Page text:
Jakin chairman Zoel, 25, said their organization thought up a number of activities for the benefit of the public, such as fund- raising activities for the poor. Unfortunately, he said, many of the plans were not realized because of the community's own concerns about acceptance.
"If we do something, we wonder if it will be acceptable to the community because we are a minority social group which the community has never socially recognized," said Zoel, a student of the school of economics of a private university here.
Compared to Jakin, IGS has a clear program. Perhaps, as all its members are university students, its activities have intellectual and political nuances. Apart from publishing its own magazine, New Jaka-Jaka, IGS has often carried out national-scale activities such as observing National Gay and Lesbian Solidarity Day. IGS organizes discussions on important social problems every second Sunday of the month. It also conducts political campaigns related to equal rights.
"We do not have any more problems related to narcotics and drugs. As far as I know, none of our members use narcotics and drugs," Faisal said emphatically.
What is the response of the people of Yogyakarta to the presence of gays among them? According to most gays, the people in Yogyakarta assume an open attitude toward them. As long as the gays do not disturb public interests, they are free to carry out their activities. Gays in Yogyakarta say they have never met any obstacles in carrying out their activities although they openly declare that they are gay. Nevertheless, they still think twice about organizing social activities in public places.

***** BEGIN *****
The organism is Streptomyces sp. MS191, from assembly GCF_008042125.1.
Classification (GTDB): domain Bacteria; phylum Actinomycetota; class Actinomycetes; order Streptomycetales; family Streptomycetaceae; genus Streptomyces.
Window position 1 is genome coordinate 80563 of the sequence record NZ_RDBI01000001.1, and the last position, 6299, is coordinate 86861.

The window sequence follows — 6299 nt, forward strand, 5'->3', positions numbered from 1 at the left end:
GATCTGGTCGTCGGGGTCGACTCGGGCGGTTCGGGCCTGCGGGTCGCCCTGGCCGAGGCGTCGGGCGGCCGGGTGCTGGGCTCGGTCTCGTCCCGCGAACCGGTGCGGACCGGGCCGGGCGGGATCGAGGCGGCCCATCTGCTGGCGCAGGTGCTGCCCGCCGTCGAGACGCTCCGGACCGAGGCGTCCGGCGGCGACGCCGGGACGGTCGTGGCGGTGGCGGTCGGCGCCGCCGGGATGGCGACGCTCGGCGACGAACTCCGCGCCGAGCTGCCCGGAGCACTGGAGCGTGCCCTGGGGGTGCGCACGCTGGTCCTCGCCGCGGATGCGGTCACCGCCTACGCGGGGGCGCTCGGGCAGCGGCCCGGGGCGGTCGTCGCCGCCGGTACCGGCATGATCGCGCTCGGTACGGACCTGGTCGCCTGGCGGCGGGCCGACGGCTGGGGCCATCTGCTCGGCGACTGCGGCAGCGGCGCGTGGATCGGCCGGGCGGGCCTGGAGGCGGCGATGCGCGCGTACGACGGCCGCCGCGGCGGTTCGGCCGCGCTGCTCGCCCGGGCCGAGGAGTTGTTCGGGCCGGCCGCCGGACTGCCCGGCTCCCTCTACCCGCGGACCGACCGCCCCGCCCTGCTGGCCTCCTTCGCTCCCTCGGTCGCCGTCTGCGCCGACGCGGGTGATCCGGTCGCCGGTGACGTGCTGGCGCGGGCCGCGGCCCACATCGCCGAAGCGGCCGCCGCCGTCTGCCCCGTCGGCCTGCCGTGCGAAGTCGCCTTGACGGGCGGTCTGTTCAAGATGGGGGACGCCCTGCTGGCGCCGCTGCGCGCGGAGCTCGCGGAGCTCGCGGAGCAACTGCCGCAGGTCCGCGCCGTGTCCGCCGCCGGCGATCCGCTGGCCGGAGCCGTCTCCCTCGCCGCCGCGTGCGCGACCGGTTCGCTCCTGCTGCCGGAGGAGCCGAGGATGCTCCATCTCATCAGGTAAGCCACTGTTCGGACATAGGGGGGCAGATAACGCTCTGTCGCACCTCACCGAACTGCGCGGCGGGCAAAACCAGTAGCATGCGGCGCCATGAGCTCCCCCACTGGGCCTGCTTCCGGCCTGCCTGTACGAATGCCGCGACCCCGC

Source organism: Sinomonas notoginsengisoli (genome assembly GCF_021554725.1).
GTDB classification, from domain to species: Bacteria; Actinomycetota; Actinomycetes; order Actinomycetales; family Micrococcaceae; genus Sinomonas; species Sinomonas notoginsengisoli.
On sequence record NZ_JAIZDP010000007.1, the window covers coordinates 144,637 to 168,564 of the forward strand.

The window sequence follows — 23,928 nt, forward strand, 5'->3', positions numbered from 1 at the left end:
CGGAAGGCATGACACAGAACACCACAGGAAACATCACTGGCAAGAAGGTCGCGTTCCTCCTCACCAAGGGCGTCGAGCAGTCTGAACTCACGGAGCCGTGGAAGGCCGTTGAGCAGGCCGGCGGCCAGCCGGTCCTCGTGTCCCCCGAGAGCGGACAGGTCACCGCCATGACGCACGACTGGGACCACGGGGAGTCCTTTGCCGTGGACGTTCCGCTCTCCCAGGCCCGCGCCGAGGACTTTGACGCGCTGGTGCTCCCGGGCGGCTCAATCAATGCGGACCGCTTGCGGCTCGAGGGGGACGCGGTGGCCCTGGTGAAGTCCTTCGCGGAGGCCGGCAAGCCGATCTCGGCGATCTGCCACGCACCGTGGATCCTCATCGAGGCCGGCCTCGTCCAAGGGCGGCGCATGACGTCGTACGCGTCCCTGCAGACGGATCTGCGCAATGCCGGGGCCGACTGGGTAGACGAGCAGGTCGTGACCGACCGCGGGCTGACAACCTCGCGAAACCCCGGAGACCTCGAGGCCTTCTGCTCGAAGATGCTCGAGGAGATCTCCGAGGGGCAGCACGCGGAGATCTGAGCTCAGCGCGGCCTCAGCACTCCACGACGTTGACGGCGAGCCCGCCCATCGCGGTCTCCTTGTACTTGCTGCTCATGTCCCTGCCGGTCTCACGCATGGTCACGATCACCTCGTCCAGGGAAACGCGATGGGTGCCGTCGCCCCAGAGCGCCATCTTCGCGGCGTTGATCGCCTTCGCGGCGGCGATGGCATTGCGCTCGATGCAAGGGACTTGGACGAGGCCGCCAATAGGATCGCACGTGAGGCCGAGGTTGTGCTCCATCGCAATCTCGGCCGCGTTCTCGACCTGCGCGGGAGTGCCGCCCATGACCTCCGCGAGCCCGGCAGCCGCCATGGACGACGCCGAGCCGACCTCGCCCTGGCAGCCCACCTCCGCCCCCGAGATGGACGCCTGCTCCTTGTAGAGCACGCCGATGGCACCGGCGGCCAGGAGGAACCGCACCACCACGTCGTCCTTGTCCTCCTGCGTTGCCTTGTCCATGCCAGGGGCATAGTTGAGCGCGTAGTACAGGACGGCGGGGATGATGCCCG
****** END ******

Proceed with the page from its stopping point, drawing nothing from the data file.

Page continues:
Faisal admitted that part of the community still harbored negative views toward gays. He said it was the result of the inability of some gays to be part of the greater society and "some do inappropriate things in public".
Yogyakarta has its own historical value in the birth of one of the fist gay organizations in the country. It was here that the Yogyakarta Gay Brotherhood was set up in 1985, three years after the establishment of the country's first gay group in Surakarta. In 1987 the organization changed its name to IGS. The city was host to the first Lesbian and Gay Congress in 1993. To cap all this, it was also in Yogyakarta, to be exact at the building of the Indonesian-French Institute (LIP), that the National Gay and Lesbian Solidarity Day was recently observed.
"In Solo (Surakarta) we once experienced a sad event," said Faisal, who is a student in architecture at a private university. "Well, we can say it was a threat.
"In September 1999 while we were having our national working meeting at Dana Hotel, a group of youngsters claiming to be from the Mosque Youth Forum came and threatened us. Eventually, we had to cancel our meeting."
Gays perhaps should be thankful that Yogyakarta has provided them space for their activities. Unfortunately, when the community begins to welcome their presence, it is the gays that have set up their own exclusive groups and keep a distance from society. As a result, public opinion has it that groups of gays are fond of holding secret parties. This is reason enough for the community to harbor suspicion toward gays.